Sunday , May 27, 2018

Carvajal: Ultimate irony

--RICH nations are building rocket ships to explore Mars and other planets. Yet, in many poor countries millions of residents of remote communities do not have roads for non-existent vehicles while their only means of transport are their bare feet.

--They are also preparing to send robots to mine distant asteroids for minerals that are increasingly getting scarce on earth. But, how many poor countries have they exploited and depleted of minerals and have remained poor? So, what good can poor countries expect from robot-mined asteroid ores?

--Multinational corporations are genetically modifying food plants like corn and rice ostensibly to improve harvests and meet the nutritional needs of an ever growing world population. Yet, how many farmers in poor countries are in debt, unable to continue planting, because genetically modified organisms (GMO) do not produce their own seeds. These are patented for production and sale only by patent-owning corporations.

--Biotech companies will soon be manufacturing biological (not mechanical) replacements for human body parts. Yet what good will expensive bio-technically engineered livers and kidneys do to the poor who even now are selling their organs for money to buy basic necessities?

--And how much are rich (and poor?) nations spending on weapons of war while millions are suffering from hunger and malnutrition?

These are just some of life’s ironies today. They are ironic because the justification for all the expense to come up with all these scientific and technological wonders is to provide for the basic (?) needs of a growing world population. Yet so far these advances have only succeeded in making the rich richer and the poor poorer. It is really all about competing to produce and sell to satisfy corporate greed for profits.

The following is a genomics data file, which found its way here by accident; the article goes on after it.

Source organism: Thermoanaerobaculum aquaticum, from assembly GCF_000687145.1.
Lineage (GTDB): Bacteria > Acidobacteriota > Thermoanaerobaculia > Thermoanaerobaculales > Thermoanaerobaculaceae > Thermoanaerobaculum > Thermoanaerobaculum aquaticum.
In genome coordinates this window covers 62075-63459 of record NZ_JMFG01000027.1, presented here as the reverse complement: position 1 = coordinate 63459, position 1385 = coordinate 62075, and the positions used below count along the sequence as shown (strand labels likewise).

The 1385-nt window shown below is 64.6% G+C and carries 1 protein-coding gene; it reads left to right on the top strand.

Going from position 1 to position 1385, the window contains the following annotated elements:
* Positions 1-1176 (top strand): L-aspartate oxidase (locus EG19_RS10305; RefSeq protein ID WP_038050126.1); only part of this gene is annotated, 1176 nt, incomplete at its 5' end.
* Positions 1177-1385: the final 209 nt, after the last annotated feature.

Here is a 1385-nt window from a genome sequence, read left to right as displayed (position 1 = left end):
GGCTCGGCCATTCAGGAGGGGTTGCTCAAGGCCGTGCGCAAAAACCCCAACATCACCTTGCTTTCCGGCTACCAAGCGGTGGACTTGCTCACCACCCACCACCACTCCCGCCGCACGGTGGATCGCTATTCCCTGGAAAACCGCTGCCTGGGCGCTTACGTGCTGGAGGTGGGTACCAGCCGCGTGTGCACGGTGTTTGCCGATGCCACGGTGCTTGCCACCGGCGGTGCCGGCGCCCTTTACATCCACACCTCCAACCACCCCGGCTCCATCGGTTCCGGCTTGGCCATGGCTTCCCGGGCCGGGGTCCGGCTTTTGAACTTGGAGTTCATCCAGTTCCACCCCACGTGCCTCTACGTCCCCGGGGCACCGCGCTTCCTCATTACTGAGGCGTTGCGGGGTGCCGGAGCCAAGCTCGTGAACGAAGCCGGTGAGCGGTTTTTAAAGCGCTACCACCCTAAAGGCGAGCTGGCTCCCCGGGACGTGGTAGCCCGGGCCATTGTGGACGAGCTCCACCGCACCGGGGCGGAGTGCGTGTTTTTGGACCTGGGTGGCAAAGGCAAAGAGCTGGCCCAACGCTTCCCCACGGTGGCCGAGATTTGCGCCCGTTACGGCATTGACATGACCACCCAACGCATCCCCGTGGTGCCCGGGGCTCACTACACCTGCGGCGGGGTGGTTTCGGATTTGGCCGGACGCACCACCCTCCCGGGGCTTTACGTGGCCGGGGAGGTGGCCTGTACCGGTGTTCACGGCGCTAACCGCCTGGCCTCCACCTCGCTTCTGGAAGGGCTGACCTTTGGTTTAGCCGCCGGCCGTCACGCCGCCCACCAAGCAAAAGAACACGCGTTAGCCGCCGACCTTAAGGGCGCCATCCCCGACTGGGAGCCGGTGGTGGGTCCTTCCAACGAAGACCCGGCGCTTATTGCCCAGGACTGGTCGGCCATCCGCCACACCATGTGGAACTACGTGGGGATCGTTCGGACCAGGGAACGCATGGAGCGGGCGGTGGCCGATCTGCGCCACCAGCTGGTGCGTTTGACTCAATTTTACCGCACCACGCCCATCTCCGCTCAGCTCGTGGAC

Something is amiss in the world. Something is amiss in the Philippines when it can spend so much for weapons, super-highways, etc. but not enough for self-sufficiency in rice, for schools and teachers for its children and for safe drinking water and sanitary toilets for its remote communities.

An alternative to greed for profits as the driver of progress needs to morph. A counter-culture or counter-set of values sensitive to equal rights of all peoples to the benefits of the earth’s resources needs to be nurtured.

Christianity is essentially that counter-culture. But there lies the ultimate irony. Catholic leaders are generally carrying on as usual with perfunctory exhortations to holiness, casually blaming declining Church attendance on factors outside of the irrelevance of their ways. Some are content to be Good Samaritans taking care of victims. Happily, a few are truly braving to build a new world.